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Monsters vs. Aliens

Movie review by
Sandie Angulo Chen, Common Sense Media
Monsters vs. Aliens Movie Poster Image
Homage to '50s alien flicks too intense for youngest kids.
  • PG
  • 2009
  • 94 minutes
Popular with kids

Parents say

age 7+
Based on 69 reviews

Kids say

age 7+
Based on 85 reviews

A lot or a little?

The parents' guide to what's in this movie.

Positive Messages

Teamwork and determination save the day here, but there's also a disrespect of authority figures who are shown as stupid and thoughtless.

Positive Role Models & Representations

Main character is a self-reliant and confident girl. The monsters save the humans even though humans are at first scared and disgusted by them.

Violence & Scariness

Lots of gunfire and big explosions, including some alien deaths (one via accidental ray-gun shooting). A "good guy" character is attacked and thought to be dead. The alien robot shoots at and nearly destroys the Golden Gate Bridge, along with everyone on it; the monsters' fight against him is fairly intense. Buildings are crushed. The president instructs the military to "do something violent" when his negotiations with the alien robot fail.

Sexy Stuff

A couple is in a parked car about to make out when an alien ship interrupts them. The general makes a gesture referring to Susan's breasts (but it will probably go over kids' head). BOB flirts with a Jell-o mold.


Some insults and mild language like "jerk," "stupid," "boobies," "jerk," and "idiot." One exclamation of "Sweet Lord!" during a chaotic moment and an "oh my God" (as well as one use of "OMG!").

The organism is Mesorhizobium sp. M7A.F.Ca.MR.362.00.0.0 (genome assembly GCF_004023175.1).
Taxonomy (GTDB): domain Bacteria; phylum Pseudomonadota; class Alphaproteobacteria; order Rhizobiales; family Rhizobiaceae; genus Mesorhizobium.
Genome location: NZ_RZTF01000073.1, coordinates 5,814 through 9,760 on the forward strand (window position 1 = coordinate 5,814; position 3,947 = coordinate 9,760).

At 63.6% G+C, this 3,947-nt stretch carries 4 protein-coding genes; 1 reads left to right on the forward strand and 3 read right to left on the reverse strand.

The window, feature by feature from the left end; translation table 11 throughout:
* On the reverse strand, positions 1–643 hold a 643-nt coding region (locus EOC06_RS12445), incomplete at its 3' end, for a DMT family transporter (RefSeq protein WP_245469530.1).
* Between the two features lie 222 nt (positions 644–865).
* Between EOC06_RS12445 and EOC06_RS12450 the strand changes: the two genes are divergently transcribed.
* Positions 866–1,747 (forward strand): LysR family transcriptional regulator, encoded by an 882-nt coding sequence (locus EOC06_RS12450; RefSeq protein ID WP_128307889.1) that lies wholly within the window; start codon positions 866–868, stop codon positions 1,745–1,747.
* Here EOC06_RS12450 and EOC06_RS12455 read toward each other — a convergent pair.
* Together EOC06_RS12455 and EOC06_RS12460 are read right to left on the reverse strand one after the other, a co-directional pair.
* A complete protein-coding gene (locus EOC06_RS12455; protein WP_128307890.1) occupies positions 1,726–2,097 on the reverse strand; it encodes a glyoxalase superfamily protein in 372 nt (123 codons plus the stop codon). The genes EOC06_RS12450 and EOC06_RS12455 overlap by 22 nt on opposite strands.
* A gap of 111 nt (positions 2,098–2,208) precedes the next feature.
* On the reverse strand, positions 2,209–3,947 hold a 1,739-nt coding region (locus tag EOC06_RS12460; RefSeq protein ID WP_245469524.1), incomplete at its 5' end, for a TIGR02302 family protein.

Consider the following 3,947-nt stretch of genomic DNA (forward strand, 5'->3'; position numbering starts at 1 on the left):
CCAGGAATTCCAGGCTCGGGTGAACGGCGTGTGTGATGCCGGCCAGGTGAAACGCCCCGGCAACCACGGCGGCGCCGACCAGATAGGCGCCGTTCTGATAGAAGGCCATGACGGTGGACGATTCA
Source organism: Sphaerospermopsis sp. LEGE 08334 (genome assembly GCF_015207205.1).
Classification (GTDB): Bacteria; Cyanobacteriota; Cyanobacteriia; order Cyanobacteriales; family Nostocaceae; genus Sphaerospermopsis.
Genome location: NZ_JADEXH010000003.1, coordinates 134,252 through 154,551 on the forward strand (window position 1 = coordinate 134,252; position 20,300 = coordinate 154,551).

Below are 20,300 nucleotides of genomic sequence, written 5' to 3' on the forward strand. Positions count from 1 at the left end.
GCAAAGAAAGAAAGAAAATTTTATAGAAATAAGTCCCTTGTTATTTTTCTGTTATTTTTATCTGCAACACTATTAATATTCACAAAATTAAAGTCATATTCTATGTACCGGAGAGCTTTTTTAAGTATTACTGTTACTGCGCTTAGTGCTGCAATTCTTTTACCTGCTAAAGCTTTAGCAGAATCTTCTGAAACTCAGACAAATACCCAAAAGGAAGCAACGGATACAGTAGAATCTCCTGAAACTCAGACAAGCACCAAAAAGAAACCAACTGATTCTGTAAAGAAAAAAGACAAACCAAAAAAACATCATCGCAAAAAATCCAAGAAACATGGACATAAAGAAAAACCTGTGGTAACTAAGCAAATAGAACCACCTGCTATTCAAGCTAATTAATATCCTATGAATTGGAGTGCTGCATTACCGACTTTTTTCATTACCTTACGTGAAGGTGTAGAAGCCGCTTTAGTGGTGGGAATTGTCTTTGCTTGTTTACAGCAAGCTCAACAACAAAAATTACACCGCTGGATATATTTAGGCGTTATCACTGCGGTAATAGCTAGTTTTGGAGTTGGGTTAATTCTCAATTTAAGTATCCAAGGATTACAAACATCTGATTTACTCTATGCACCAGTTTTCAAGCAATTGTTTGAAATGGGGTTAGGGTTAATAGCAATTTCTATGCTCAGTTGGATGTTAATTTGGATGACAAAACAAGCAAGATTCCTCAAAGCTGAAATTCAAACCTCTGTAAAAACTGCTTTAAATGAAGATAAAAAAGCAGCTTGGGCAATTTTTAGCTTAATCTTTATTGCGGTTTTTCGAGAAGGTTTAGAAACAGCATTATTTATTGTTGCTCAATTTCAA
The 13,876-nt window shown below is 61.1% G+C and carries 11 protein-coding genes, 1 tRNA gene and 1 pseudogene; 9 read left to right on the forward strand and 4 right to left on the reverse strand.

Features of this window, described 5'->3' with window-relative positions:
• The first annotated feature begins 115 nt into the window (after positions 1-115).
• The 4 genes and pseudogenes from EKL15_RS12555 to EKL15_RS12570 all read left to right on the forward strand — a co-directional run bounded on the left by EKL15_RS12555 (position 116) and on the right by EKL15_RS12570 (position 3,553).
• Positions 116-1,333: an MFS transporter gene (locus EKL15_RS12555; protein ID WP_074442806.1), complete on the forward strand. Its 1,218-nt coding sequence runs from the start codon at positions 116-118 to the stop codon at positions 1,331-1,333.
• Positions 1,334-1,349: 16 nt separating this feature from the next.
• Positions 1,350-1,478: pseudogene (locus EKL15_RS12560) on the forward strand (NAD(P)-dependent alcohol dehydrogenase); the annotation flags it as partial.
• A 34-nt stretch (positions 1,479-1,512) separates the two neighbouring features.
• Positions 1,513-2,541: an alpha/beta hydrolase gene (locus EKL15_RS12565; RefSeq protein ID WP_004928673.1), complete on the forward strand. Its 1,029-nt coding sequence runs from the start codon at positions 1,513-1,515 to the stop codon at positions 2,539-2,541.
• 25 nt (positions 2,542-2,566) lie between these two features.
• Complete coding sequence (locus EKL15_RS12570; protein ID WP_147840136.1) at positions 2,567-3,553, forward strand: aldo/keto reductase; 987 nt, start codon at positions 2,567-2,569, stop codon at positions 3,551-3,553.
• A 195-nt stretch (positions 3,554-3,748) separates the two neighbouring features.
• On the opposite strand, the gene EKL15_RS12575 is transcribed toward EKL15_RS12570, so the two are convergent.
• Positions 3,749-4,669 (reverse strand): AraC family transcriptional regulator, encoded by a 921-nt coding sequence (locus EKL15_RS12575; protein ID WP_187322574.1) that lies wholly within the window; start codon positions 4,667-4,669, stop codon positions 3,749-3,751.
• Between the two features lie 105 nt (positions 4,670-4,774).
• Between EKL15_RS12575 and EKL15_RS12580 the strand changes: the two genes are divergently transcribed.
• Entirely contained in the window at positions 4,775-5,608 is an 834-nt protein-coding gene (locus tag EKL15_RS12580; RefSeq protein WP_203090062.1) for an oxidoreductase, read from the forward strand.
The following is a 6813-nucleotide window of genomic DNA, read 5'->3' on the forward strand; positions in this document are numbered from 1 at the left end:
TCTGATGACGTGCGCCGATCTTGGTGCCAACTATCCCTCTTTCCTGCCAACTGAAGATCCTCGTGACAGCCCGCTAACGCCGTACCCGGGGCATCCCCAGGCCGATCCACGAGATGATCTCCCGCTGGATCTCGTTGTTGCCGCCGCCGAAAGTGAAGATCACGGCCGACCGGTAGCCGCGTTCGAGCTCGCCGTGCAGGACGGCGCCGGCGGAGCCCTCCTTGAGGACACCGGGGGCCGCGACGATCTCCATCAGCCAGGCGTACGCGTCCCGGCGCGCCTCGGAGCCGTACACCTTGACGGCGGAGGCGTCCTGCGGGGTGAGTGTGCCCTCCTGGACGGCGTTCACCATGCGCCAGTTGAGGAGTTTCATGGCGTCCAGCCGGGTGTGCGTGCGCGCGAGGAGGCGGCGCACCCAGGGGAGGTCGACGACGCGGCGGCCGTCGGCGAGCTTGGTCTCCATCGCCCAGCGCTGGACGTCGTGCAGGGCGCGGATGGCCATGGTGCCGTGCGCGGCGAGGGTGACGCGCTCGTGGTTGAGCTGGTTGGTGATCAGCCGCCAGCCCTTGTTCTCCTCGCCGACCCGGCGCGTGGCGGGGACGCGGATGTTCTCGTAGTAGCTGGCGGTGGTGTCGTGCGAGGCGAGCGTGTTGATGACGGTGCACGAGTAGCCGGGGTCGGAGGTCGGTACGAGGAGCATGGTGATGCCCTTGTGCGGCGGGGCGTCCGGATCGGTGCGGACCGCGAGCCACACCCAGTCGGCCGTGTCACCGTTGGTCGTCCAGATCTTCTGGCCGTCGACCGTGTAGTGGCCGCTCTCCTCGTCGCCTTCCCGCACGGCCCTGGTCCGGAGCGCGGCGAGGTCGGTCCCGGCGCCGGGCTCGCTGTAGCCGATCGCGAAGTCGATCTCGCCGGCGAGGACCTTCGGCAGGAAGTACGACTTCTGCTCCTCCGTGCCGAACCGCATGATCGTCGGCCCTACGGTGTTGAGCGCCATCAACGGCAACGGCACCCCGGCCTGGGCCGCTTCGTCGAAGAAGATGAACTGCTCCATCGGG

Drinking, Drugs & Smoking

What parents need to know

Parents need to know that, like The Incredibles, this movie is too violent and intense for the youngest viewers. There's gunfire, explosions, widespread destruction, crowds panicking, and some deaths -- including one in which a good guy picks up a gun and accidentally shoots a bad guy, with no real consequences. Much of this is played for laughs, but it could be quite scary for young kids. One of the good guys is briefly presumed dead, which could also be upsetting. On the other hand, language is mild ("jerk," "stupid," etc.), and sexuality is mostly just flirting and discussing love/marriage, though there's one scene in which a couple is about to make out in a parked car. The movie is being released in both 2-D and 3-D versions; the 3-D one could be scarier for kids due to the finer line between fantasy and reality.

User Reviews

  • Parents say
  • Kids say
Parent of a 8, 12, and 14 year old Written byCrysteMisty March 26, 2009
Even in the previews we decided it was not appropriate for our 3 chldren, age 8-14. Mostly for the using description of the female body, and references to makin... Continue reading
Parent of a 2 year old Written byJaydensMommy February 10, 2011

Great fun!

My son loves this movie. It's got just enough action to keep him entertained, but not too much as to scare him. He enjoys the creative characters and laugh... Continue reading